Windmills off Swedish coast are providing unexpected benefit for marine life, scientists say
Source: Associated Press
By Louise Nordstrom
STOCKHOLM, Sweden — The windmills off Sweden's southeastern coast may not be postcard perfect, but fish and mollusks love them, making them their home and creating thriving new ecosystems, scientists said Tuesday.
In a study of the effects of marine-based wind power plants on marine life, Swedish biologists found that the structures, jutting from concrete platforms in the ocean, promote marine diversity.
"It's almost like an artificial reef," said Marcus Oehberg, a marine biologist at Stockholm University. "We've seen that it encourages more species and that it creates a living environment that wasn't there before."
Since July 2003, biologists from Stockholm University have studied the effects of 12 power plants anchored off the coastline of Kalmarsund, 410 kilometers (255 miles) south of the capital, Stockholm.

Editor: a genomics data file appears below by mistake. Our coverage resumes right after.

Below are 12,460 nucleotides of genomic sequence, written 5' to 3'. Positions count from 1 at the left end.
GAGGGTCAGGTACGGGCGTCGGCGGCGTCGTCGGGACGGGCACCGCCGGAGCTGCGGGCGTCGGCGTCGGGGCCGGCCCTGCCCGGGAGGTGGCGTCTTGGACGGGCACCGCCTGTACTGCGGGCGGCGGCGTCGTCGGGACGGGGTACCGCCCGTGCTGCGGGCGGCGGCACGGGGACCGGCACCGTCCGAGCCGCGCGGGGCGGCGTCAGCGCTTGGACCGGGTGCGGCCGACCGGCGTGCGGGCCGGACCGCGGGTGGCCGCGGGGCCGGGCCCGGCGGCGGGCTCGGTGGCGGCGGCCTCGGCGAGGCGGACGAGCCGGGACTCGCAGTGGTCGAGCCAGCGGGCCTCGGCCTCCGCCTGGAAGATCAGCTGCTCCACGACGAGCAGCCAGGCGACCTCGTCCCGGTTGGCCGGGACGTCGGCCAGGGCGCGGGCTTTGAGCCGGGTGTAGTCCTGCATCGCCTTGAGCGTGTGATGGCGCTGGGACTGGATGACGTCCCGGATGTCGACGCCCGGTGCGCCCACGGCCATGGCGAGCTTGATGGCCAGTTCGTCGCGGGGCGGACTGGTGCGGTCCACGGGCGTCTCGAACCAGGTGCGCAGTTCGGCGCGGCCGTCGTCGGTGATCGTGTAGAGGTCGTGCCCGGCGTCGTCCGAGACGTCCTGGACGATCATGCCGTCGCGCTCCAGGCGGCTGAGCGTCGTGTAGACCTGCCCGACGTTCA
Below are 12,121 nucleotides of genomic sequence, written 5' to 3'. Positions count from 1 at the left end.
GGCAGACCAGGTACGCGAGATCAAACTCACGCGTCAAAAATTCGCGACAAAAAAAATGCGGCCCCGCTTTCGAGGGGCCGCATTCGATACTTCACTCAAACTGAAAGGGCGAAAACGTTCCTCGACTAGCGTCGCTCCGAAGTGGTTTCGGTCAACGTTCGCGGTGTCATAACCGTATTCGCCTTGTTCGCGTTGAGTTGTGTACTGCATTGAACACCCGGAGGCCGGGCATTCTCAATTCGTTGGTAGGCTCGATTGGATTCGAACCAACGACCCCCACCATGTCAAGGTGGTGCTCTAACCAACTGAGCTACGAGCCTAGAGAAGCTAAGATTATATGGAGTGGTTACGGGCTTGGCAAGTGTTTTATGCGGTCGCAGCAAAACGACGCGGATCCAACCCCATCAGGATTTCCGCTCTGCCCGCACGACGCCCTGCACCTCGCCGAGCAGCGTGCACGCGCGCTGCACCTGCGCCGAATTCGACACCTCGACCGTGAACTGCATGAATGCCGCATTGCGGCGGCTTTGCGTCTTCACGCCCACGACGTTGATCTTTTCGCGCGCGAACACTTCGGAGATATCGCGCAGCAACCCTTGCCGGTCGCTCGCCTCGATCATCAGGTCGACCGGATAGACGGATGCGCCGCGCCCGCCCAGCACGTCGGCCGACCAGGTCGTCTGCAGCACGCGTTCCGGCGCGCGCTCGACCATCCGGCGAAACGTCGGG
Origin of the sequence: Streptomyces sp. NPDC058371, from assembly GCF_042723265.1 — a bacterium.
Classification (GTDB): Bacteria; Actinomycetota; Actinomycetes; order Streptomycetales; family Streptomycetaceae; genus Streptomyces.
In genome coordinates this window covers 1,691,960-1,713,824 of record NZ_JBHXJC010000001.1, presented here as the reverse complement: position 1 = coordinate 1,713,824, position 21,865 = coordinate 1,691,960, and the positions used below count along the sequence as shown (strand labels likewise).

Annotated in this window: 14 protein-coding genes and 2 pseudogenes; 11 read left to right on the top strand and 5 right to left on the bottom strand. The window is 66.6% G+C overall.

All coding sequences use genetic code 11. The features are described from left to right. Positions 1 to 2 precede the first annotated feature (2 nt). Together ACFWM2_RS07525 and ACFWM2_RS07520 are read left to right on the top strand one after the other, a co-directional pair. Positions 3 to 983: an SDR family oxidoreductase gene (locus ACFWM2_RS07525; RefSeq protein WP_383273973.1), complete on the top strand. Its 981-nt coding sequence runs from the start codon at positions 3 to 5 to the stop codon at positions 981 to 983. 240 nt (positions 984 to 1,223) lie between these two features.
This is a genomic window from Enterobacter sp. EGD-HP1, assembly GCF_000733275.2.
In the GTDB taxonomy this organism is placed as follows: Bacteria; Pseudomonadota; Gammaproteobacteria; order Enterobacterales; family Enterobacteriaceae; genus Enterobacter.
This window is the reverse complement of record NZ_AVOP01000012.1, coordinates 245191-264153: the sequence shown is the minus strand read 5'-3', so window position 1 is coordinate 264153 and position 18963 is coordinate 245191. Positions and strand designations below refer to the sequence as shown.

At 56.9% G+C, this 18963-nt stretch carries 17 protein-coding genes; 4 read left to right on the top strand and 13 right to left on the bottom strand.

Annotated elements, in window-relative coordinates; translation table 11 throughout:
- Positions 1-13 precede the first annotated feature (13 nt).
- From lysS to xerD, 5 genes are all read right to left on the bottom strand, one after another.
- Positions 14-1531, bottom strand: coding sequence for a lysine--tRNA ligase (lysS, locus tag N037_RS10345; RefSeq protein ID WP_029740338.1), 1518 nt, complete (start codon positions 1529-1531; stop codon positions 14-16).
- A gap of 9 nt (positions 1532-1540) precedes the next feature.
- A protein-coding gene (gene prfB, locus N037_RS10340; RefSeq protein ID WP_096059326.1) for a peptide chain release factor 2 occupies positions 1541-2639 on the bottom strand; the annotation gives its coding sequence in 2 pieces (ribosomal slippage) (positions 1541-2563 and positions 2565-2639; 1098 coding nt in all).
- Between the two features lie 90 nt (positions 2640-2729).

"The windmills have become small ecosystems," Oehberg said, adding that thousands of fish have begun making their homes amid the structures and mollusks are attaching themselves to the structures, too.
He also said that putting the windmills off the coast cuts back on the complaints from residents on land concerned about the effect on their views because "at sea, you don't even have to see them." They're typically several kilometers off the shore and, if visible, just specks. Wind power experts said that being at sea also means more wind, which generates more electricity.
Sweden has approximately 20 windmills in operation along its coastlines and on land, most operated by Danish- and French-owned companies. Wind power plants account for 0.4 percent of Sweden's total power generated annually, although optimistic estimates say use of windmills could rise by as much as 7 percent in the next few years.
Denmark generates 20 percent of its total energy production through wind power plants and Germany 6 percent.